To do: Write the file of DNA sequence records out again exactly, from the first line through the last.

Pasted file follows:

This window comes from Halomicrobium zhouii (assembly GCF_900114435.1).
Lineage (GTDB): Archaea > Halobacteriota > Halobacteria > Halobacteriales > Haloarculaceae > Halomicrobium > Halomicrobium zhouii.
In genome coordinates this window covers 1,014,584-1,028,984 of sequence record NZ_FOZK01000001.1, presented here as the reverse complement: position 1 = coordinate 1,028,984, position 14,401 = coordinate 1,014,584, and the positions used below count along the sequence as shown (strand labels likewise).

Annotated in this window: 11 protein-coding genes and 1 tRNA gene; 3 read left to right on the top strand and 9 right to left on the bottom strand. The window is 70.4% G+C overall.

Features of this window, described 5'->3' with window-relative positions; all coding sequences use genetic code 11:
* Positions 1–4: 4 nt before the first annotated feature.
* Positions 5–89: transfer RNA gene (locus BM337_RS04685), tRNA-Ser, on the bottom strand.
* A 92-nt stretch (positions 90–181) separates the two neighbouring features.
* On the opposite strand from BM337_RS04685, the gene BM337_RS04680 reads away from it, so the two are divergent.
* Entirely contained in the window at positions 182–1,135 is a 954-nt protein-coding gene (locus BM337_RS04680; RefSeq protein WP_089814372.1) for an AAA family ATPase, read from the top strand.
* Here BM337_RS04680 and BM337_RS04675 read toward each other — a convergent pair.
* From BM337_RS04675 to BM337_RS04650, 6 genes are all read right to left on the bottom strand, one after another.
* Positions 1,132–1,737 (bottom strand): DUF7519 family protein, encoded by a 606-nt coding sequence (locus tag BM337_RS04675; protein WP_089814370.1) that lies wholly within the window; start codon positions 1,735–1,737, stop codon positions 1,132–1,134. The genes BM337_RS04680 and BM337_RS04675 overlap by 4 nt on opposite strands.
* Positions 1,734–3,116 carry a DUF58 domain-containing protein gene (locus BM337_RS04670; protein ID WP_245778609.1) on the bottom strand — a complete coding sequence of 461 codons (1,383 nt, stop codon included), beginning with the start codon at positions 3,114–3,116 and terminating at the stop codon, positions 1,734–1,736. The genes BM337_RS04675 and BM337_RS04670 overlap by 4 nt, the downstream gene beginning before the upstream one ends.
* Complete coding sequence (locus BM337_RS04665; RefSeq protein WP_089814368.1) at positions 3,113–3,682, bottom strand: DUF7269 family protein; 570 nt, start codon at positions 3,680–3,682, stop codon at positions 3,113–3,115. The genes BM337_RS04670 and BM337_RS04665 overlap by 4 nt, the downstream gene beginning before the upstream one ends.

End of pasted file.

This window comes from Halomicrobium zhouii (assembly GCF_900114435.1).
Lineage (GTDB): Archaea > Halobacteriota > Halobacteria > Halobacteriales > Haloarculaceae > Halomicrobium > Halomicrobium zhouii.
In genome coordinates this window covers 1,014,584-1,028,984 of sequence record NZ_FOZK01000001.1, presented here as the reverse complement: position 1 = coordinate 1,028,984, position 14,401 = coordinate 1,014,584, and the positions used below count along the sequence as shown (strand labels likewise).

Annotated in this window: 11 protein-coding genes and 1 tRNA gene; 3 read left to right on the top strand and 9 right to left on the bottom strand. The window is 70.4% G+C overall.

Features of this window, described 5'->3' with window-relative positions; all coding sequences use genetic code 11:
* Positions 1–4: 4 nt before the first annotated feature.
* Positions 5–89: transfer RNA gene (locus BM337_RS04685), tRNA-Ser, on the bottom strand.
* A 92-nt stretch (positions 90–181) separates the two neighbouring features.
* On the opposite strand from BM337_RS04685, the gene BM337_RS04680 reads away from it, so the two are divergent.
* Entirely contained in the window at positions 182–1,135 is a 954-nt protein-coding gene (locus BM337_RS04680; RefSeq protein WP_089814372.1) for an AAA family ATPase, read from the top strand.
* Here BM337_RS04680 and BM337_RS04675 read toward each other — a convergent pair.
* From BM337_RS04675 to BM337_RS04650, 6 genes are all read right to left on the bottom strand, one after another.
* Positions 1,132–1,737 (bottom strand): DUF7519 family protein, encoded by a 606-nt coding sequence (locus tag BM337_RS04675; protein WP_089814370.1) that lies wholly within the window; start codon positions 1,735–1,737, stop codon positions 1,132–1,134. The genes BM337_RS04680 and BM337_RS04675 overlap by 4 nt on opposite strands.
* Positions 1,734–3,116 carry a DUF58 domain-containing protein gene (locus BM337_RS04670; protein ID WP_245778609.1) on the bottom strand — a complete coding sequence of 461 codons (1,383 nt, stop codon included), beginning with the start codon at positions 3,114–3,116 and terminating at the stop codon, positions 1,734–1,736. The genes BM337_RS04675 and BM337_RS04670 overlap by 4 nt, the downstream gene beginning before the upstream one ends.
* Complete coding sequence (locus BM337_RS04665; RefSeq protein WP_089814368.1) at positions 3,113–3,682, bottom strand: DUF7269 family protein; 570 nt, start codon at positions 3,680–3,682, stop codon at positions 3,113–3,115. The genes BM337_RS04670 and BM337_RS04665 overlap by 4 nt, the downstream gene beginning before the upstream one ends.